Small-business owners and independent contractors may be more likely than other taxpayers to benefit from the home-office tax deduction, which has an average value of more than $2,600.1 But some taxpayers may be hesitant to claim this potential tax benefit on their personal tax returns, fearing that it could trigger an IRS audit.
Their worries are not entirely unfounded. Taxpayers who claim home offices often don’t meet the requirements, or they calculate the deductible amount incorrectly. This checkered past may explain why the government tends to take a closer look at returns that include this deduction.
Even so, business owners who operate out of a home office and are legitimately entitled to claim the deduction should consider taking advantage of this valuable tax break.
Calculating the Benefit
Eligible taxpayers can write off a percentage of home expenses such as depreciation, rent, property taxes, insurance, utilities, maintenance, and repairs. The percentage is based on the square footage of the office space relative to the total size of the home.
Passing the Test
To qualify for a write-off, a home office must be used in a trade or business activity — not to manage personal investments or pursue a hobby. It must also be used regularly and exclusively for business. If part of your home is used to provide day care or to store products, you may not have to meet the exclusivity test. In addition, your office must meet at least one of the following three criteria:
- It is the place where you normally meet with patients, clients, or customers.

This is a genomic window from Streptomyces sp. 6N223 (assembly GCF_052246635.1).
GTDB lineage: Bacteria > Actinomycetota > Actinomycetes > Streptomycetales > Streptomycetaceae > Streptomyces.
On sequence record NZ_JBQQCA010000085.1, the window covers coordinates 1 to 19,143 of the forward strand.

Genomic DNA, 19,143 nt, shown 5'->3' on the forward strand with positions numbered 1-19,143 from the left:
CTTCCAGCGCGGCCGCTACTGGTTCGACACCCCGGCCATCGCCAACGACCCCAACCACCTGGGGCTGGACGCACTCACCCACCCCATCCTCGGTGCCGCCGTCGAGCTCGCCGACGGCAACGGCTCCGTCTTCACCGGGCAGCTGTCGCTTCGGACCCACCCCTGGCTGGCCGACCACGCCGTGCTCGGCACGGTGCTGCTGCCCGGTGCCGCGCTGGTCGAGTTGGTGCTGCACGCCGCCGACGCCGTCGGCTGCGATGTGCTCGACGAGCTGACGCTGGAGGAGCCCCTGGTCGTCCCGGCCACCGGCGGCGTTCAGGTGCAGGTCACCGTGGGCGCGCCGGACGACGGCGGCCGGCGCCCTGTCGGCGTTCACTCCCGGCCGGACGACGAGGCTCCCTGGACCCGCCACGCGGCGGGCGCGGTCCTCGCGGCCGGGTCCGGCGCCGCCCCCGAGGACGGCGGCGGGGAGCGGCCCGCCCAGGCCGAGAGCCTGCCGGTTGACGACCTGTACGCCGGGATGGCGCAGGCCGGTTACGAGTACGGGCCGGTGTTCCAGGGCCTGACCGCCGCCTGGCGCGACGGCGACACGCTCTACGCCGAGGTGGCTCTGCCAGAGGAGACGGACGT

- It is your principal place of business, meaning there is no other fixed location where you work on a regular basis.
- It is a separate structure that is used exclusively for trade or business. If the office space is not attached to the dwelling, it does not have to be the principal place of business.
If you take the deduction, make sure to keep good records, including pictures that show how your home office is used. You may want to ask a tax professional to help determine your eligibility and evaluate whether the potential tax savings may be worth the added IRS scrutiny.
1) businessweek.com, February 21, 2012
The information in this article is not intended as tax or legal advice, and it may not be relied on for the purpose of avoiding any federal tax penalties. You are encouraged to seek tax or legal advice from an independent professional advisor. The content is derived from sources believed to be accurate. Neither the information presented nor any opinion expressed constitutes a solicitation for the purchase or sale of any security. This material was written and prepared by Emerald. Copyright © 2012 Emerald Connect, Inc.